By: M. Kim Saxton, IU Kelley School of Business Indianapolis Clinical Associate Professor of Marketing
IU experts are available to discuss issues surrounding 2016 Summer Olympics. Part of this blog originally appeared here.
In prior Olympics, the International Olympic Committee (IOC) tightly controlled access to viewing audiences with strict rules about what merchandise, logos, etc. could be seen at Olympic venues. This included what products athletes were allowed to bring to their competitions.
In the 2012 Olympics, athletes still wore their favorite products to warm up in even if they weren’t an official sponsor – for example – the Beats headphones that Michael Phelps wore. Beats by Dr. Dre had the most effective ambush marketing campaign of the 2012 Olympics: the company sent its products to various athletes with their country’s flag emblazoned on it. Who doesn’t want to show their spirit for their homeland?
Likewise, Nike launched a global ad campaign referring to games in London without specifically mentioning the Olympics, since it was not an official Olympics sponsor. Several other American athletes protested this rule, called “Rule 40,” because they wanted to support the brands and products that had been with them night and day as they trained. After much consideration, the IOC didn’t prosecute any of these rogue advertisers.
Dial forward — and the IOC appears to have recognized some of the athletes’ concerns.
They relaxed Rule 40, allowing brands to ask for a waiver if they filed paperwork in January, launched an advertising campaign in March, and agreed not to use any Olympic Intellectual Property.
To be a world-class athlete requires years and years of training. This training is expensive, so athletes seek sponsorships early in their careers. They’re extremely loyal to these brands in part because of the support they receive, but also because they’ve gotten used to these products from training. The athletes want to show their support for these advocates when they are on the Olympic stage.
At the same time, innovation in sports technology and the use of data has prolonged the careers of notable athletes.
An Uzbekistani gymnast, Oksana Chusovitina, is competing in her seventh Olympics. Michael Phelps has returned, and has been extremely successful in, his fourth Olympics. It’s not unusual for swimmers to make two or three Olympic appearances – that’s up to 12 years on the world stage. Not surprising, Under Armour (which sponsors more than 250 athletes) asked for and received a Rule 40 waiver. The company launched a campaign with Michael Phelps in March.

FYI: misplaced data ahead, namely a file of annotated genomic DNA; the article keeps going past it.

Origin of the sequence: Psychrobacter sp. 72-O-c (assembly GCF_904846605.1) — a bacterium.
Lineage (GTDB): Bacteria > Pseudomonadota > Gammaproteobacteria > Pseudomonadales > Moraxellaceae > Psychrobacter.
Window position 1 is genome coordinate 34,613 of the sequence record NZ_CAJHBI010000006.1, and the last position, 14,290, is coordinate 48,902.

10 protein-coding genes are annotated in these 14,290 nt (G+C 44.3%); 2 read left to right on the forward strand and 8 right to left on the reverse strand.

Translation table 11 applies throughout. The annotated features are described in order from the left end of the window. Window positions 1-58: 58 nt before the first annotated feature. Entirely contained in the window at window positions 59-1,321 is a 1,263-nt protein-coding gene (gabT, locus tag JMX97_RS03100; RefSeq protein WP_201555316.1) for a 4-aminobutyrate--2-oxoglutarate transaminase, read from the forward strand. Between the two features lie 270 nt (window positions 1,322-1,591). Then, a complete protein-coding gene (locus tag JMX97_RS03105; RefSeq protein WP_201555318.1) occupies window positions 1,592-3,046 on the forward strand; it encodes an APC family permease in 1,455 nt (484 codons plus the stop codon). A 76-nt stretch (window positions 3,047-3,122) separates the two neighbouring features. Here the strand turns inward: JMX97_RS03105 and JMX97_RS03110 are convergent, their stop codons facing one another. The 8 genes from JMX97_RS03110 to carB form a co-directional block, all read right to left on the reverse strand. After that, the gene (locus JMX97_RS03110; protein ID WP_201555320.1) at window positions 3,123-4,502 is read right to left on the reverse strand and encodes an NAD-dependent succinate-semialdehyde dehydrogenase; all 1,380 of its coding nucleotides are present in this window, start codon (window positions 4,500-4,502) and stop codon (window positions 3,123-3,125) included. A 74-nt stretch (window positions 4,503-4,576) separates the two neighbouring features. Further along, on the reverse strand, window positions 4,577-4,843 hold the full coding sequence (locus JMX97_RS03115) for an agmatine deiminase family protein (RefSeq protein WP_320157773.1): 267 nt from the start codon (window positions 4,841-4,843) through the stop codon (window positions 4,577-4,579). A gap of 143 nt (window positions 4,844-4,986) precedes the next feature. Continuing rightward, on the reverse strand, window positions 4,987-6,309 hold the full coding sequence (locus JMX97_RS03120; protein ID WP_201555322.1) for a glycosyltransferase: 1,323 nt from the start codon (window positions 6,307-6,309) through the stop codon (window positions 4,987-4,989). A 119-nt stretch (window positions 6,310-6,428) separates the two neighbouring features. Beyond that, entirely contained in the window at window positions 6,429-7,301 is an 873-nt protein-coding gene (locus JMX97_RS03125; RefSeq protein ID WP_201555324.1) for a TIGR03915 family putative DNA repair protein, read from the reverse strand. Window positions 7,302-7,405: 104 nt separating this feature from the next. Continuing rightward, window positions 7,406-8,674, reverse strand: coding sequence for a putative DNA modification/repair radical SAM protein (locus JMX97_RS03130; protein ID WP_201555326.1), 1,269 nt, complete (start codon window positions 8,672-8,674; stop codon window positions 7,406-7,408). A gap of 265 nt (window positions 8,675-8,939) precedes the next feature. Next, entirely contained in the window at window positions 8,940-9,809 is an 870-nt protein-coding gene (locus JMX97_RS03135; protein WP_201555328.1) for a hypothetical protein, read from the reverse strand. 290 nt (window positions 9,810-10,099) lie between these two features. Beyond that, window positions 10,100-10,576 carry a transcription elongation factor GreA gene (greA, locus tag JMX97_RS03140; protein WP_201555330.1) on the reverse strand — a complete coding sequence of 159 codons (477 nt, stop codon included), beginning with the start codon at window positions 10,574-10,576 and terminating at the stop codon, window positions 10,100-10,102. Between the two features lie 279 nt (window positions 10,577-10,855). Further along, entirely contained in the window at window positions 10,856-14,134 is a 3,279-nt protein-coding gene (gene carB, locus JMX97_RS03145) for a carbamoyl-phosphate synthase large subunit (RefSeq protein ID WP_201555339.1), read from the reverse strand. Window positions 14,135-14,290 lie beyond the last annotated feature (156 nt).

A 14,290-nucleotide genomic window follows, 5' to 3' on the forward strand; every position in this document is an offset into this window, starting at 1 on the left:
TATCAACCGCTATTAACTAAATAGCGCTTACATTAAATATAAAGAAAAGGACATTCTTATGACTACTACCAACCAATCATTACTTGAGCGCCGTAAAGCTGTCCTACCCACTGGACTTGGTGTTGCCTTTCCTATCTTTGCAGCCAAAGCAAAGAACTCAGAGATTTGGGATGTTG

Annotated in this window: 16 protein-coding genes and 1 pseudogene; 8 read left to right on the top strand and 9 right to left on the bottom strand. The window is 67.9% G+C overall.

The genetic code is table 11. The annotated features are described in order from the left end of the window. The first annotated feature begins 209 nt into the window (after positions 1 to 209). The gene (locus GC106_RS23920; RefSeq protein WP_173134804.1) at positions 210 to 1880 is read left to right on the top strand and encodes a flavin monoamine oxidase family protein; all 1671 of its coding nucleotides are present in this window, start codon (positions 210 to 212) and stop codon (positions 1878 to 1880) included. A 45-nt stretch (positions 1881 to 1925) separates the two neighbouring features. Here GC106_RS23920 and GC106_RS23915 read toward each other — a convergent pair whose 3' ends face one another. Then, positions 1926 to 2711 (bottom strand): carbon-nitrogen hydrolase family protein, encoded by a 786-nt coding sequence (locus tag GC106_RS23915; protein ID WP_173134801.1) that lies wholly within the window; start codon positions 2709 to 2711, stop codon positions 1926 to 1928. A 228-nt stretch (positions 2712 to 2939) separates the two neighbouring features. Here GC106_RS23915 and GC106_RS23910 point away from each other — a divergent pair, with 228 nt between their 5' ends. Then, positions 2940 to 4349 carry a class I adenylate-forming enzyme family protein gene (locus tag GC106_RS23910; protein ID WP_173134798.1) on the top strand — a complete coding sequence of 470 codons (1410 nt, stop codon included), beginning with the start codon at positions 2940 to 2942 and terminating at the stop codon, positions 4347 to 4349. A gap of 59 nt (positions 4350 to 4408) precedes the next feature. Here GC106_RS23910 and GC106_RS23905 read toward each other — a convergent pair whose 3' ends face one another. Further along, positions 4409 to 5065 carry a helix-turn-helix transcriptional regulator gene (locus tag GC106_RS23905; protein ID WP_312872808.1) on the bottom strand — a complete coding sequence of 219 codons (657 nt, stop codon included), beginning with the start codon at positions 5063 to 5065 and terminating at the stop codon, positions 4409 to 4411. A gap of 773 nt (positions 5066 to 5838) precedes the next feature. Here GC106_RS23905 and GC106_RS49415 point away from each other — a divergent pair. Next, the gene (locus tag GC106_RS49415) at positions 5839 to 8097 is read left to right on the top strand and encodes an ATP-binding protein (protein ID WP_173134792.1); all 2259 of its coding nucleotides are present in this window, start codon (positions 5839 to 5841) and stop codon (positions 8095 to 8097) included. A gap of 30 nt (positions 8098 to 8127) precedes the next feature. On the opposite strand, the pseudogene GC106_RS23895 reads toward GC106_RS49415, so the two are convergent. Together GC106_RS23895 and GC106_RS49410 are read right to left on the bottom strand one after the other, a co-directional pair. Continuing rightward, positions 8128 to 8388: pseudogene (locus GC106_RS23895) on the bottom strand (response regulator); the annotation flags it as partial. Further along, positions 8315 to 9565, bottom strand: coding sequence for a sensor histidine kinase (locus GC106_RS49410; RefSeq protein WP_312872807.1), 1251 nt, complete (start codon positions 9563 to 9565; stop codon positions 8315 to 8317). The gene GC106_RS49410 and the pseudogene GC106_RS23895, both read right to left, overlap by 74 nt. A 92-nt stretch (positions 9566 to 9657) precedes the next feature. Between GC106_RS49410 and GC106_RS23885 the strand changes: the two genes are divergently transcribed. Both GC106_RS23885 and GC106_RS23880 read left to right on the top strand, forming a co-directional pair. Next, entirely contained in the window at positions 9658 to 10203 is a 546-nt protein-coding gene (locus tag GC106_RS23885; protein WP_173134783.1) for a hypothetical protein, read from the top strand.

Many track athletes tend to return to multiple Olympics, like Justin Gatlin and Allyson Felix. American tennis players (e.g. Serena Williams played in her 4thOlympics), golfers, wrestlers, basketball players, and even gymnasts head back for repeat Olympics. It makes sense that brands want to support a winning athlete throughout their career, but not all of these brands can be Olympic sponsors because of cost and exclusivity agreements.
People are “watching” the Olympics in many different places – TV, Facebook, Instagram, and YouTube, to name a few. A recent study by video technology firm Zefr confirms that among all Olympics-related content watched on YouTube, only 5% is branded content from Olympic sponsors. Instead, the most-watched category is content from the athletes themselves – highlights from past games and qualifying events. Even Olympic sponsors’ Facebook content tends to be seen through shares and likes, rather directly from the brands’ posts.
Samsung, an Olympics sponsor since 1998, has so far successfully parlayed its sponsorship into a meaningful campaign.
Leveraging Christoph Waltz, these ads are engaging when first seen but also encourage people to check out the new Galaxy Note 7 with its intelligent pen online. The product’s introduction video is leading viral video charts online.
Not to be outdone, Apple (which is not a sponsor) has set up an Apple store just a block from the Olympic Village. The store has Apple watches available in specific country colors, appealing to patriotism since it can’t use Olympic icons.
This skirmish goes back in time, as Samsung asked athletes to cover the Apple icons on their devices at the Sochi Olympics.
The challenge for the IOC will be ensuring that official sponsors get their money’s worth while allowing athletes to support the brands they believe in. While the rule change creates opportunities for smaller brands, it will also make the IOC even more concerned with compliance.